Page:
Renee, I’m SO looking forward to holding your book in my hot little hands. I can’t wait! I didn’t know you were watching Far & Away that often, but we did talk about the movie. I love love love the beginning. Behind the scenes of that movie, when Nicole and Tom met: The crew played a trick on her when she lifted off that big bowl protecting her innocent eyes, and he wasn’t covered. So the look on her face is real.

    lol Priceless

    Love to you.

    Vickie, we did enjoy our brainstorming.

  9. Hi Cher, what a great concept…three terrific books by three terrific ladies. And I know each of you LOL. Can’t wait for this triple-treat. Love to all of you…

  10. Interesting post, Cheryl. This series sounds terrifc and the covers are just a delight! So looking forward to reading these.

  11. Wow, the Irish Brides series sounds wonderful. They are going on my reading radar. I like stories about embarking on a new adventure and starting life in a new place. There is something appealing about a fresh start.

  12. This series will be a must buy for me. I am always surprised how well most continuity series work. It can’t always be easy to write within someone else’s framework coordinating your part of the story with other authors. You have two good cohorts in this one.
    I think the first of your books I read was part of the Montana Mavericks historical series. That continuity series, both historical and contemporary worked pretty well.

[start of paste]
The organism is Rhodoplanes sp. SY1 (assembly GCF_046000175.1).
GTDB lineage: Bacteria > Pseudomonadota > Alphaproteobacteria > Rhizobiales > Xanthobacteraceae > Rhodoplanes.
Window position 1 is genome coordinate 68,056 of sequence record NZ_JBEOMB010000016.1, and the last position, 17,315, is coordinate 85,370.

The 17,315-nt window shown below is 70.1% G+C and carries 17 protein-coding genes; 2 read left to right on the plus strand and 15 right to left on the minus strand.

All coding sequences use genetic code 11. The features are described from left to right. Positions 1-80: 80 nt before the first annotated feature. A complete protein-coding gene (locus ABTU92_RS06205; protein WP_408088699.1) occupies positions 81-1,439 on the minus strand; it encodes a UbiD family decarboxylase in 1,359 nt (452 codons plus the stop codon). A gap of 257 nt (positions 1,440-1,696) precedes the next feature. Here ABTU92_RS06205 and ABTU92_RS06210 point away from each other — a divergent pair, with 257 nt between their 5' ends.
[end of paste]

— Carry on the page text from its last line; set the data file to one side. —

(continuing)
This series will be of personal interest. My father’s ancestors came over in the mid-1800’s, forced out of Ireland by the potato famine. In their case, they arrived and settled in Canada. I hadn’t realized until a trip to Quebec City how involved Canada was in “rescuing” the Irish trapped by the English and the potato blight during this time. There is a monument in the city dedicated by the Irish and the Canadians who helped them, I think. Trying to look up the memorial turned into a time suck. I discovered there is a large memorial we missed. Looks like we’ll need another trip up there. Maybe we’ll look up the “cousins” who live just south of Quebec City. Of course, last I heard, they didn’t speak english.
    Interesting articles on the irish , Canada & the famine memorials:
    I never did find the information on the monument we saw. At least it triggered my looking into our family’s history a bit more deeply.
    The covers for the series are lovely. I will be looking for them.
    Thanks for many enjoyable books to read.

  13. What a beautiful set of books!! And I read some of the online read too, Cher. As usual, wonderful writing. I love to hear about how you come up with your ideas!!

  14. You’re fortunate to know your family history, Patricia. There are so many little known areas and people we don’t know about. We live in an exciting age, where information is at our fingertips. It definitely feels like an overload sometimes, but our descendants will definitely have a record of what we did. Oh boy, will they.

    Thanks for the links. I’m off to look now.

  15. From the famine memorial, I read this: “Ireland is the number one country in the world in the category of per-capita charitable giving.”

    People who have suffered have a heart for others with similar plights. Doesn’t it stand to reason the Irish are a generous people?

  16. Cher,

    I love all of your books. They are amazing. Must say the covers are breathtaking also. You always give a wealth of knowledge and the flow of your writing is great. Love you dearly.